—How much can one little restaurant matter? If the restaurant in question is the fabled Chez Panisse in Berkeley, Calif., the answer is “quite a lot.” Founded by then-27-year-old Alice Waters in 1971, Chez Panisse changed the way Americans eat. Along with the growth of farmers markets and the influence of food personalities such as James Beard, M.F.K. Fisher, and Julia Child, the example of Chez Panisse and its seminal cookbook helped to transform American gastronomy, shifting the search for flavor from the provinces of France to the farms of the United States.
For anyone curious about the roots of Chez Panisse, Waters’s memoir, Coming to My Senses, is a useful and often entertaining source of insight. But although the book examines many of the green shoots that grew into the garden of Chez Panisse (and all that follows), “Coming to My Senses” should come with a warning label: This volume will bring a reader up to the founding of the restaurant and no further, with only fleeting glimpses into the restaurant’s history. It’s possible that a future Waters memoir will cover the years when Chez Panisse was fully established, flourished, and changed the American dining scene – and that is perhaps the memoir most readers would prefer to read.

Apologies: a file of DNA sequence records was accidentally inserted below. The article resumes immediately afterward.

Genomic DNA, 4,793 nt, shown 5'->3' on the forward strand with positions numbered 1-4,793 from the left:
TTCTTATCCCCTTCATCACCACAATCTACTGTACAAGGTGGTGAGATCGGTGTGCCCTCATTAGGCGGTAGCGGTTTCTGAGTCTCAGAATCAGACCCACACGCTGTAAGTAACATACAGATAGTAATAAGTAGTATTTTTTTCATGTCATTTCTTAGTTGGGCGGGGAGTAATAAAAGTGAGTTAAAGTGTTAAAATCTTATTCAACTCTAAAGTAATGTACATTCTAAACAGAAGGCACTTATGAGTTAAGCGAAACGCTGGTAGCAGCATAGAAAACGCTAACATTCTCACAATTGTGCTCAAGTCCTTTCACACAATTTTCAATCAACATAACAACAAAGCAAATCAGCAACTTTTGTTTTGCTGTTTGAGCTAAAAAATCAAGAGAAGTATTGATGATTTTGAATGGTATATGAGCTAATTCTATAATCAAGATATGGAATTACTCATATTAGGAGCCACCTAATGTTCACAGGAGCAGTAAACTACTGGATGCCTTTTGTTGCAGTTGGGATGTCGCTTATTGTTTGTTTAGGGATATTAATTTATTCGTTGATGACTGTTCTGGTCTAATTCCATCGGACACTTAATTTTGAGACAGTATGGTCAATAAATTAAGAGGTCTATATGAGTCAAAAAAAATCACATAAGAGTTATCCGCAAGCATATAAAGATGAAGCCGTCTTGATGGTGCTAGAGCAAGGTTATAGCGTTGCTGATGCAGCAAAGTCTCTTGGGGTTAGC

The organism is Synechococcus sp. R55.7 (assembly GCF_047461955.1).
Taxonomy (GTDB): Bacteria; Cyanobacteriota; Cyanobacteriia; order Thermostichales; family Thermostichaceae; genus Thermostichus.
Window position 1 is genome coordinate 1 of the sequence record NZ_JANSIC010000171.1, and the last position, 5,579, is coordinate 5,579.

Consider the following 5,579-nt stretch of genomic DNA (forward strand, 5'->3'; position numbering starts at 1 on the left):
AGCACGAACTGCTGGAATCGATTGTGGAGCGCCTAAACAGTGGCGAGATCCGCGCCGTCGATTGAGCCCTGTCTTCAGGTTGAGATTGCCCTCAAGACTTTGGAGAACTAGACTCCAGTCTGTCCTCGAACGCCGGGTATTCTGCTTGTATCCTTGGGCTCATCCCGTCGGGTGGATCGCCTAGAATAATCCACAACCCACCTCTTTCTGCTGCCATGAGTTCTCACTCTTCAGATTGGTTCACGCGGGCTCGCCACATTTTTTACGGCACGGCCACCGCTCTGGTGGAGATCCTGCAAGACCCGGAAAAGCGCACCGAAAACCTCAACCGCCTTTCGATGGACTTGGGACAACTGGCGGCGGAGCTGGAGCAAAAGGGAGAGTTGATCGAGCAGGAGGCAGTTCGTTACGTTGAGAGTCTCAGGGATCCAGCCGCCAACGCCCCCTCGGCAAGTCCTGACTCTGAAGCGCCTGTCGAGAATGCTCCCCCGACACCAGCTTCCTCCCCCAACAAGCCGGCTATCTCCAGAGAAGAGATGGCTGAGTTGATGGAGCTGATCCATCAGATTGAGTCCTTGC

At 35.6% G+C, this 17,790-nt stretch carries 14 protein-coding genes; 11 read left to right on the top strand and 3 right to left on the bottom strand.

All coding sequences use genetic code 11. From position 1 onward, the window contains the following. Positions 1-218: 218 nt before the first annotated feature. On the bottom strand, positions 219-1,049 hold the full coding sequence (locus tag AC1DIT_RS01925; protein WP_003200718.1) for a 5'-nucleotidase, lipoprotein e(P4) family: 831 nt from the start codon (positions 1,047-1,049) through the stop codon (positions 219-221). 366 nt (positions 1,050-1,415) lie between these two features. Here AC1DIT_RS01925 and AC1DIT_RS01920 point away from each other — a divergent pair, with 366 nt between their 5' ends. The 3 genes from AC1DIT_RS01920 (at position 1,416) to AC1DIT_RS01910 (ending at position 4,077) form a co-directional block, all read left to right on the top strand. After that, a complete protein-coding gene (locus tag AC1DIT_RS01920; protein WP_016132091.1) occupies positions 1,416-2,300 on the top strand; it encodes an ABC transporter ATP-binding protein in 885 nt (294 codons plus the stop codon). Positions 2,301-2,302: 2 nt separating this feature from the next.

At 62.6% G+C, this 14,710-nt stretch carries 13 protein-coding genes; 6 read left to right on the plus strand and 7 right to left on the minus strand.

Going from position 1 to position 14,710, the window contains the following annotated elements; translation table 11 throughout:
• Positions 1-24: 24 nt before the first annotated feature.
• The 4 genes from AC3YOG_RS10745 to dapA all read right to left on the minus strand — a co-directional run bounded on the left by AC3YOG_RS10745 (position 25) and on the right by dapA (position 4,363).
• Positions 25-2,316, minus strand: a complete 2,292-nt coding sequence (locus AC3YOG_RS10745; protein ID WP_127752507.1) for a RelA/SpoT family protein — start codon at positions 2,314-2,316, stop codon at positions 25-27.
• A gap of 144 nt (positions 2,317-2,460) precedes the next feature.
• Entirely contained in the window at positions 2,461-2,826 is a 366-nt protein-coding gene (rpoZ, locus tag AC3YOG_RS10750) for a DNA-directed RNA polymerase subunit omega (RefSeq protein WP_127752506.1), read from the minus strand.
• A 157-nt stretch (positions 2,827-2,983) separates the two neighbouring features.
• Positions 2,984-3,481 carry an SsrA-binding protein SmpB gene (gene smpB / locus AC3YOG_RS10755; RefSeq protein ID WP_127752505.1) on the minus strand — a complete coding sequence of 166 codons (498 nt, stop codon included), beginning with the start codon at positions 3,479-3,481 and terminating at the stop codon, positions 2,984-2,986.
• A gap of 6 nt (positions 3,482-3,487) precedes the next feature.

As it is, “Coming to My Senses” is a mixed salad. But if some of its elements are less appealing, others are very tasty. The insight Waters offers into her New Jersey upbringing seeds the story admirably and engagingly. And while recounting her own childhood and travels, Waters plants many seeds for what is to come – here, a great-aunt who helped inspire the candle-lit shabby chic style that would in part define Chez Panisse, there an encounter in Nice, France, with the mesclun salad mix that would help define the menu.
Read more at Christian Science Monitor.